Impact of cachexia on pharmacokinetic disposition of and clinical responses to oxycodone in cancer patients

Naito, Takafumi; Tashiro, Masaki; Yamamoto, Keisuke; Ohnishi, Kazunori; Kagawa, Yoshiyuki; Kawakami, Junichi
October 2012
European Journal of Clinical Pharmacology;Oct2012, Vol. 68 Issue 10, p1411
Academic Journal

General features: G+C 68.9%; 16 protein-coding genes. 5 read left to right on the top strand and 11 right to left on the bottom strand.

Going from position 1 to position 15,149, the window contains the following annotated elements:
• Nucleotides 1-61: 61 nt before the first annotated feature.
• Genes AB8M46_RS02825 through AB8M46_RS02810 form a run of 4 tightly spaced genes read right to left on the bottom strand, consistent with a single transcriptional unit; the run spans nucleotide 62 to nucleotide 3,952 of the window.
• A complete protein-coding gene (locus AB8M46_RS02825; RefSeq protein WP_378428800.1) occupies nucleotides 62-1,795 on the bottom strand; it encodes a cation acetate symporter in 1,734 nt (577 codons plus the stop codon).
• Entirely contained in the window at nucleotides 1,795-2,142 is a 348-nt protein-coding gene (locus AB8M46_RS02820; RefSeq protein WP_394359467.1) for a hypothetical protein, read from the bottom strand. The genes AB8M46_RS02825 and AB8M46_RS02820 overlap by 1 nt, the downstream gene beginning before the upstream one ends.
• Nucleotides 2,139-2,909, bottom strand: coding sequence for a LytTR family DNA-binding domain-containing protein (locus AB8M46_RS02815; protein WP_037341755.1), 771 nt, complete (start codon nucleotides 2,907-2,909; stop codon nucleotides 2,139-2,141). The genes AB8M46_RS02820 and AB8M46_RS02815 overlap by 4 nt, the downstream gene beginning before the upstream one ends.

Purpose: Cancer cachexia is characterized by hypoalbuminemia and with the hepatic production of acute-phase proteins in response to malignant growth. The aim of this study was to evaluate the influence of cachexia on the pharmacokinetic disposition of and clinical responses to oxycodone in cancer patients. Methods: Forty-seven Japanese patients receiving oxycodone extended-release tablets as a starting opioid for cancer pain were enrolled in this study. Cachexia was evaluated using the Glasgow Prognostic Score (GPS). Predose plasma concentrations of oxycodone and noroxycodone were determined at the titration dose. Results: Seven patients had a GPS of 0, 21 a GPS of 1, and 19 had a GPS of 2. A higher GPS was significantly correlated with a higher oxycodone concentration and a lower concentration ratio of noroxycodone to oxycodone and significantly associated with a lower incidence of dose escalation and a higher incidence of central adverse reactions. Serum albumin, but not α-acid glycoprotein and C-reactive protein, was inversely correlated with the free fraction of oxycodone. Serum albumin concentration was significantly associated with the incidence of dose escalation. In contrast, the free fraction of oxycodone and acute-phase proteins were not related to the clinical responses. Conclusions: Cachexia had an effect on oxycodone metabolism and the clinical responses to oxycodone. The observed reduction in serum albumin concentration was associated with dose escalation. These findings suggest that cachexia affects the clinical responses to oxycodone through metabolic and nutritional disorders in cancer patients.


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